Main opposition Republican’s People Party (CHP) leader Kemal Kılıçdaroğlu has said that any loans made to Turkey by international investors in Kanal İstanbul, a proposed artificial sea-level waterway in İstanbul, will not be repaid, posting a message in four languages on Twitter.
Kılıçdaroğlu first posted a tweet in Turkish addressed to President Recep Tayyip Erdoğan and “anyone who has an eye on Turkey’s money and its natural environment,” but particularly targeting Deutsche Bank, the main backer of the project, saying “the loans will not be repaid by the Treasury.”
“Institutions that fund the Kanal Istanbul project, which is contrary to the interests of my nation and world climate policy, will not receive reimbursement from the treasury of Turkey. Compensation will also be sought for any destruction of our Nature that the project will cause,” the main opposition leader tweeted in English, German, French and Arabic.
Institutions that fund the Kanal Istanbul project, which is contrary to the interests of my nation and world climate policy, will not receive reimbursement from the treasury of Turkey. Compensation will also be sought for any destruction of our Nature that the project will cause.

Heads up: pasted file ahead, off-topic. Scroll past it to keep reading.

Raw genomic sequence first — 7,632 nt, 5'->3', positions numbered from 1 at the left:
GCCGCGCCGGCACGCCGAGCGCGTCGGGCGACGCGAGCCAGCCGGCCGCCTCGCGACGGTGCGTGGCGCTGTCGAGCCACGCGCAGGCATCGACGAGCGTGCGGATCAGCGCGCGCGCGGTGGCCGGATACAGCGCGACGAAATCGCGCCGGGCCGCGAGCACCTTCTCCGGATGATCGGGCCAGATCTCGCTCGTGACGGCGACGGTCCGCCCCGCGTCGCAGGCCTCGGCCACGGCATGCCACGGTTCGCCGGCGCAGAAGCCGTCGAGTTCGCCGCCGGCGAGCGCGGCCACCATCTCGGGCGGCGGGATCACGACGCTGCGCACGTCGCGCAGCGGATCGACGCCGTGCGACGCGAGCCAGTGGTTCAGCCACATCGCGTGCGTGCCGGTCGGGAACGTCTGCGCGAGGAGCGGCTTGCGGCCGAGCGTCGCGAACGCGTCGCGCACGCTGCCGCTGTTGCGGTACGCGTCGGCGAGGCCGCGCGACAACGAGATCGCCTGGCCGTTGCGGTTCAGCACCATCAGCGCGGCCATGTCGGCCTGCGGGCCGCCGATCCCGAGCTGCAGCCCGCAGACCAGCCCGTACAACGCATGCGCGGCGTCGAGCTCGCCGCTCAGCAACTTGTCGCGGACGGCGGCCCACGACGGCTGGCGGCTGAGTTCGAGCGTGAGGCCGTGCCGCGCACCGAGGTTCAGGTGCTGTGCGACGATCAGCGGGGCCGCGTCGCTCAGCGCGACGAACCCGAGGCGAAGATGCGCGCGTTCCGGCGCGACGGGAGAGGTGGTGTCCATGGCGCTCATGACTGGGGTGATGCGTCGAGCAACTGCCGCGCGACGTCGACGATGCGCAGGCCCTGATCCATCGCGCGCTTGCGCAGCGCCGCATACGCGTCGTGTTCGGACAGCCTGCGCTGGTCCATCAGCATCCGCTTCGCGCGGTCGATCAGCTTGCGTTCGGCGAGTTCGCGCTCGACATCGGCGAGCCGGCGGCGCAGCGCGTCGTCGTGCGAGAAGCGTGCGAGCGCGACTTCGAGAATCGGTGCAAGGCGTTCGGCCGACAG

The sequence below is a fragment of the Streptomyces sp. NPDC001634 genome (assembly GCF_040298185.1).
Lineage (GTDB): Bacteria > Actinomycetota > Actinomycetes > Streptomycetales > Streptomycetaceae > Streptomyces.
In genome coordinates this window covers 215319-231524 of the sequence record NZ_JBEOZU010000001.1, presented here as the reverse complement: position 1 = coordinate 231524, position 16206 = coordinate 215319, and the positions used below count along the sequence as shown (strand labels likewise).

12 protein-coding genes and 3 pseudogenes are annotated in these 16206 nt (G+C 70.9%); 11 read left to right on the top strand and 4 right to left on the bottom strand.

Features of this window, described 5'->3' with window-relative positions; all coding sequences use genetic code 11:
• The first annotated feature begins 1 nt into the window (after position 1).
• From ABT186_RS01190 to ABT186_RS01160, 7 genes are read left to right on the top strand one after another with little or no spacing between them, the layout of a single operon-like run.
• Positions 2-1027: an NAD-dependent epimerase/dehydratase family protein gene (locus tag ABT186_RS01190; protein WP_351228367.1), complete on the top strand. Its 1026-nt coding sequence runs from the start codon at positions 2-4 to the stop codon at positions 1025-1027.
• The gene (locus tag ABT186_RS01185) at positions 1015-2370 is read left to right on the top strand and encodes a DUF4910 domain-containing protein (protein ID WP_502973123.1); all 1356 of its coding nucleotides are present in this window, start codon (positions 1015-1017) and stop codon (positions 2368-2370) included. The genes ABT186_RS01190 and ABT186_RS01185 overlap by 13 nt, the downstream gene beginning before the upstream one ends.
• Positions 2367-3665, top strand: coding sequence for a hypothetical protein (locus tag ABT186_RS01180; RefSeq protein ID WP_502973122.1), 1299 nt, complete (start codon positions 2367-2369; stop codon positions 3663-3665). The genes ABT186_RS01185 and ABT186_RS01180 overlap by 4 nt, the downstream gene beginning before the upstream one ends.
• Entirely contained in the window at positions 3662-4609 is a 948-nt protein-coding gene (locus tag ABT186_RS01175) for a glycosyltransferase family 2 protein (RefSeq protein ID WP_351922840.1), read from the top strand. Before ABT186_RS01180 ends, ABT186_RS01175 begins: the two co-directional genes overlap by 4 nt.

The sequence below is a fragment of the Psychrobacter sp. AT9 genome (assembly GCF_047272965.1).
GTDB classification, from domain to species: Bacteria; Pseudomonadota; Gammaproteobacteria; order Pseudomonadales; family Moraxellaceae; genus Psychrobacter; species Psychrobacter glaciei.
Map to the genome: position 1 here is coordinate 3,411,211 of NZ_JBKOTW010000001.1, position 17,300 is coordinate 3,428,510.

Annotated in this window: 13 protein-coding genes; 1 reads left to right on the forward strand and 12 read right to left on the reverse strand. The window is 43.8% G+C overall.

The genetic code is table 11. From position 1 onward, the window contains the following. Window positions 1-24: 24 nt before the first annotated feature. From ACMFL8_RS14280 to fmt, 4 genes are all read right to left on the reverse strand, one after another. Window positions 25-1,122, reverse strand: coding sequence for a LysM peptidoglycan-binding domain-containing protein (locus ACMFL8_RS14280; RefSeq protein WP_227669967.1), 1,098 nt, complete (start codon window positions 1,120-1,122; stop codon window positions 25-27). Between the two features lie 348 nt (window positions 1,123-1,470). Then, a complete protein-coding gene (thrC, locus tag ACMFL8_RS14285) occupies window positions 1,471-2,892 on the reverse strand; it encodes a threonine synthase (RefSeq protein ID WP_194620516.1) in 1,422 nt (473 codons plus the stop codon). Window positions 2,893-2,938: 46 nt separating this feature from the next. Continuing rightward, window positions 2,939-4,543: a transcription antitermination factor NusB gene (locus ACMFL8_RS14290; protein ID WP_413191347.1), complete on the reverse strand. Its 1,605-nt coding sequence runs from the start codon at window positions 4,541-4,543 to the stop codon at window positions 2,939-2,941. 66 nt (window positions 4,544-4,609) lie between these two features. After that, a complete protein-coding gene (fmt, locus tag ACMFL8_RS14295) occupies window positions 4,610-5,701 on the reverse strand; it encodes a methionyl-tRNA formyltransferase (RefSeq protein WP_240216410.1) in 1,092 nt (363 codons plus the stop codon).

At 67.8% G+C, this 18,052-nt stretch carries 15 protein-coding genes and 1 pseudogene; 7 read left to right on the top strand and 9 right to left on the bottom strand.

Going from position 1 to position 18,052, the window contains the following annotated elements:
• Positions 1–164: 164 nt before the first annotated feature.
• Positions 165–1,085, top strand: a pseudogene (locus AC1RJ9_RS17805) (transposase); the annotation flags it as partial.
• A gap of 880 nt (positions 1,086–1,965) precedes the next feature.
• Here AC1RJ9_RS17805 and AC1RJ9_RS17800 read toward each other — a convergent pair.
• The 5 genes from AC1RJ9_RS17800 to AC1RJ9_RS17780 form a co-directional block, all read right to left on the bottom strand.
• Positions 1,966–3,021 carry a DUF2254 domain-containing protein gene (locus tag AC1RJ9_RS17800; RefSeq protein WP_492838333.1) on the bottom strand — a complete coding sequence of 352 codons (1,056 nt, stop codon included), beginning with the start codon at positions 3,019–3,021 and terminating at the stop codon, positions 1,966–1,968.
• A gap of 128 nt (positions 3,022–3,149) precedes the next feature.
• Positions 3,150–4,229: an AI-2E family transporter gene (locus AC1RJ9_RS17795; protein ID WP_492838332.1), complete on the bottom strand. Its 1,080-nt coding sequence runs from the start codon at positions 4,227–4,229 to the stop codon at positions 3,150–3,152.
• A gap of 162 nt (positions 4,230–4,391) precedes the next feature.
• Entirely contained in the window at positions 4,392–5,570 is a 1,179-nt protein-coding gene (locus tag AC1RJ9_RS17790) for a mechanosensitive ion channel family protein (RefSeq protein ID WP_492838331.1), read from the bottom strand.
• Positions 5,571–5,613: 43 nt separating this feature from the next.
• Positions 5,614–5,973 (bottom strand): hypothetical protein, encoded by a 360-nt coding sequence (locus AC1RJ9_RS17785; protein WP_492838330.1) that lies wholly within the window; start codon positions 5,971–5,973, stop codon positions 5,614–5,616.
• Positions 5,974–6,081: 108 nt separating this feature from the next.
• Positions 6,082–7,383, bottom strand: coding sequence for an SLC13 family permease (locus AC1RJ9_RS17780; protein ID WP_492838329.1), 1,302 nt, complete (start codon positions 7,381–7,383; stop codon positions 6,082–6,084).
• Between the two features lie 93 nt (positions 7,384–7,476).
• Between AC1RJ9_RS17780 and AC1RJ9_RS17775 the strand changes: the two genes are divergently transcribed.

— Kemal Kılıçdaroğlu (@kilicdarogluk) June 30, 2021
Opposition parties have recently been declaring that they will stop funding the project when they come to power in an effort to dissuade potential investors in Erdoğan’s “crazy project,” which is planned to bisect the European side of İstanbul to connect the Black Sea to the Marmara and Mediterranean seas.
During the groundbreaking ceremony of Kanal İstanbul in late June, Erdoğan had harshly criticized the opposition parties’ position, saying: “They are threatening investors and banks and even countries interested in this project. They’ll take their money by force [if necessary] via international arbitration.”
While Erdoğan and his Justice and Development Party (AKP) government claim the channel is necessary for the safety of İstanbul’s Bosporus Strait, which sees busy marine traffic, critics of the project argue it is aimed at generating money for pro-AKP circles and will damage the environment and could even worsen the earthquake risk in the city of more than 15 million people.
The plans to construct the canal have also opened up a debate about Turkey’s commitment to the 1936 Montreux Convention, which is aimed at demilitarizing the Black Sea by setting strict commercial and naval rules on passage through the Bosporus and Dardanelles straits leading to the Mediterranean.
Reuters reported in late April, citing four senior bankers, that some of Turkey’s biggest banks are reluctant to finance Erdoğan’s plan due to environmental concerns and the investment risks surrounding the massive construction project.
Six Turkish banks, including Garanti Bank, İş Bank and Yapı Kredi, have signed the UN’s Principles for Responsible Banking framework, which calls on signatories to avoid harming people and the planet and implement steps to achieve that goal.
Erdoğan formerly underlined that his AKP government would build Kanal İstanbul “despite” the critics.